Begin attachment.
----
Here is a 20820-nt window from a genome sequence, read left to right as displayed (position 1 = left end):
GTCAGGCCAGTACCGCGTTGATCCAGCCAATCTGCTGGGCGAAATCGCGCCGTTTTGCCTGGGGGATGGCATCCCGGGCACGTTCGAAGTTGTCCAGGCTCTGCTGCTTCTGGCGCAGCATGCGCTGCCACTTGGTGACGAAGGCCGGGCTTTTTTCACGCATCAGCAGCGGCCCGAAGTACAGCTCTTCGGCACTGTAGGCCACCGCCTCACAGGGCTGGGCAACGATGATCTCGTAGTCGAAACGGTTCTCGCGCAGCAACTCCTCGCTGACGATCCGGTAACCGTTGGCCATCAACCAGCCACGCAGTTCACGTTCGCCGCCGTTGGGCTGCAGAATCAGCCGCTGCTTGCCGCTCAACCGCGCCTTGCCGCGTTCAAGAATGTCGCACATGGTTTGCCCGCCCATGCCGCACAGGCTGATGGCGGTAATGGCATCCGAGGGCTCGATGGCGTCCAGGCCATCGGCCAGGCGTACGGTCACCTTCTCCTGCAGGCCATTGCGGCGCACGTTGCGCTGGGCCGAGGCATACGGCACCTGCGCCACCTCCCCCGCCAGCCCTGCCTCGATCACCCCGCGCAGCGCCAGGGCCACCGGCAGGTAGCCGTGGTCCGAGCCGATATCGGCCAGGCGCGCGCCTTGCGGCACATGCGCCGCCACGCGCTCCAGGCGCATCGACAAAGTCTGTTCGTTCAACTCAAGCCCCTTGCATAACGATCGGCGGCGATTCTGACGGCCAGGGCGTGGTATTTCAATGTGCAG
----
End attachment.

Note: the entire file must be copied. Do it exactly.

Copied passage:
Here is a 20820-nt window from a genome sequence, read left to right as displayed (position 1 = left end):
GTCAGGCCAGTACCGCGTTGATCCAGCCAATCTGCTGGGCGAAATCGCGCCGTTTTGCCTGGGGGATGGCATCCCGGGCACGTTCGAAGTTGTCCAGGCTCTGCTGCTTCTGGCGCAGCATGCGCTGCCACTTGGTGACGAAGGCCGGGCTTTTTTCACGCATCAGCAGCGGCCCGAAGTACAGCTCTTCGGCACTGTAGGCCACCGCCTCACAGGGCTGGGCAACGATGATCTCGTAGTCGAAACGGTTCTCGCGCAGCAACTCCTCGCTGACGATCCGGTAACCGTTGGCCATCAACCAGCCACGCAGTTCACGTTCGCCGCCGTTGGGCTGCAGAATCAGCCGCTGCTTGCCGCTCAACCGCGCCTTGCCGCGTTCAAGAATGTCGCACATGGTTTGCCCGCCCATGCCGCACAGGCTGATGGCGGTAATGGCATCCGAGGGCTCGATGGCGTCCAGGCCATCGGCCAGGCGTACGGTCACCTTCTCCTGCAGGCCATTGCGGCGCACGTTGCGCTGGGCCGAGGCATACGGCACCTGCGCCACCTCCCCCGCCAGCCCTGCCTCGATCACCCCGCGCAGCGCCAGGGCCACCGGCAGGTAGCCGTGGTCCGAGCCGATATCGGCCAGGCGCGCGCCTTGCGGCACATGCGCCGCCACGCGCTCCAGGCGCATCGACAAAGTCTGTTCGTTCAACTCAAGCCCCTTGCATAACGATCGGCGGCGATTCTGACGGCCAGGGCGTGGTATTTCAATGTGCAG